A haze of pipe smoke creates an atmosphere of tension as the opening scene of “Look Back in Anger” gives way to three characters in a quaint one-room flat.
Before the first line is spoken, there is something obviously dysfunctional about this trio of characters, Jimmy (Jeremy Strong ’01), Cliff (Adam O’Byrne ’01) and Alison (Virginia Smith ’02). Their strained relationships will become the focus of the play.
“Look Back in Anger,” a play by John Osborne, directed by George Cederquist ’01 and produced by John Danilovich ’04, is known for its controversial take on British identity and its role as a turning point for British theater with its criticism of class structure.
The characters live in 1956 post-war Britain. Jimmy, the quintessential “angry, young man,” is trying desperately to find his niche in a society plagued by class barriers.
Jimmy is of the lower class but has married above his station. Exposed to the harsh realities of life at an early age, Jimmy takes his bitterness and contempt out on his wife, Alison. He is angered by her complacency and often lifts his voice hoping to get some response from her. Jimmy’s constant chastisement weakens Alison mentally and physically, to the point of near destruction.
Cliff, one of Jimmy’s business partners and flatmates, often finds himself in the middle of their disputes. Although unclear whether his presence is a catalyst for Jimmy and Alison’s arguments, or if he is a deterrent, it is obvious that “Two is company, three is a crowd.”
Throughout the play, Jimmy rages with splendid eloquence against modern complacency. “Nobody thinks! Nobody cares! No beliefs! No convictions! No enthusiasm!” he snarls of his fellow humans. “They all want to escape from the pain of being alive.”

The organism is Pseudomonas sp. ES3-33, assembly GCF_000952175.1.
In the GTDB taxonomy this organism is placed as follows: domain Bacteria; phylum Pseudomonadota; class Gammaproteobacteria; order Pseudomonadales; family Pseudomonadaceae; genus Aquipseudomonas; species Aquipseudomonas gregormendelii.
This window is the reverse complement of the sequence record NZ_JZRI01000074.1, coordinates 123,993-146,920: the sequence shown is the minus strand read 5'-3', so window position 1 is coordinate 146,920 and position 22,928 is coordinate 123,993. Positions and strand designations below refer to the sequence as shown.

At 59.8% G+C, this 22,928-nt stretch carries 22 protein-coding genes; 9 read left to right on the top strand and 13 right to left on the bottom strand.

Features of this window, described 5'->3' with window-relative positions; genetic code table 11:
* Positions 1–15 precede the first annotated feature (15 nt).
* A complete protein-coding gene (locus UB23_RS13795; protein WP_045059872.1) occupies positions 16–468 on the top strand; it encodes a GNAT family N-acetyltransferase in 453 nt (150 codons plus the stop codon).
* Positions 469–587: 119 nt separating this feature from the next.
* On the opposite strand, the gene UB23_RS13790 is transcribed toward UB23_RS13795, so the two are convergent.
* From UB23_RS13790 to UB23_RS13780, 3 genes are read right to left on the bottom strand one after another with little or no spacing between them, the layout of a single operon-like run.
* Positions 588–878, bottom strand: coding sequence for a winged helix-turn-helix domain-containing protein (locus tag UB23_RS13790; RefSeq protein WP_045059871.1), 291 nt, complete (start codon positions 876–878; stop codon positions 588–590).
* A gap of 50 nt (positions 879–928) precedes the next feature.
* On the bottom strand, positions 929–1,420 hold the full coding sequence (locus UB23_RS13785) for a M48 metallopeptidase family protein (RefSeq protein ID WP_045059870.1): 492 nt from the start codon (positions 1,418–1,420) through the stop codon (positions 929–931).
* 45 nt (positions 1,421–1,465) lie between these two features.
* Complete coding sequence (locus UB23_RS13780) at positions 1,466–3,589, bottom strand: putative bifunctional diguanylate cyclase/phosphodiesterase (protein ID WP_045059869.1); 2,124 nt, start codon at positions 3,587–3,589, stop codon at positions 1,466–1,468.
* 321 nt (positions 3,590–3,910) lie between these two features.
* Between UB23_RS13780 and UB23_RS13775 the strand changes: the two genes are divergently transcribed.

When Alison’s friend Helena (Vanessa Wolf ’01) arrives perfectly dressed and upright, the play takes an unexpected turn. The last act is sure to shock the audience with its startling plot twist.
Strong gives a forceful and convincing performance as Jimmy, especially taking into consideration the difficulty of his role, which involves constant shouting, monologues and hysteria.
Also worthy of praise is O’Byrne, who never once steps out of character as the awkward and oafish Cliff, and Wolf, who nails the role of Helena with grace and sophistication.
A bit less convincing are the performances of Smith as Alison and Ben Marcovitz ’01 as Colonel Redfern (Alison’s father). Smith’s acting is often forced, although she does ease into her role as the play progresses. Marcovitz goes a bit overboard in his portrayal of an old man.
The actors’ work is beautifully supported by the ’50s costumes supplied by costume designer Margaret Hodes ’04, which are either appropriately shabby or elegant, depending on the character. Abigail Ranger ’01 did a marvelous job on the set. It boasts such abstract elements as a partially constructed brick wall and pieces of roof tile suspended by wire. Yet with such detailed furniture and appliances as armchairs, a coffee table and a stove, the set still had the feel of a 1950’s British residence. Tying together the play are the lighting and sound effects, which serve as counterparts to the script’s constantly changing tone.
All and all, “Look Back In Anger” is a compelling and exciting depiction of lower-class life in1956 England.
“Look Back in Anger”
Friday at 8 p.m. and Saturday at 2 and 8 p.m.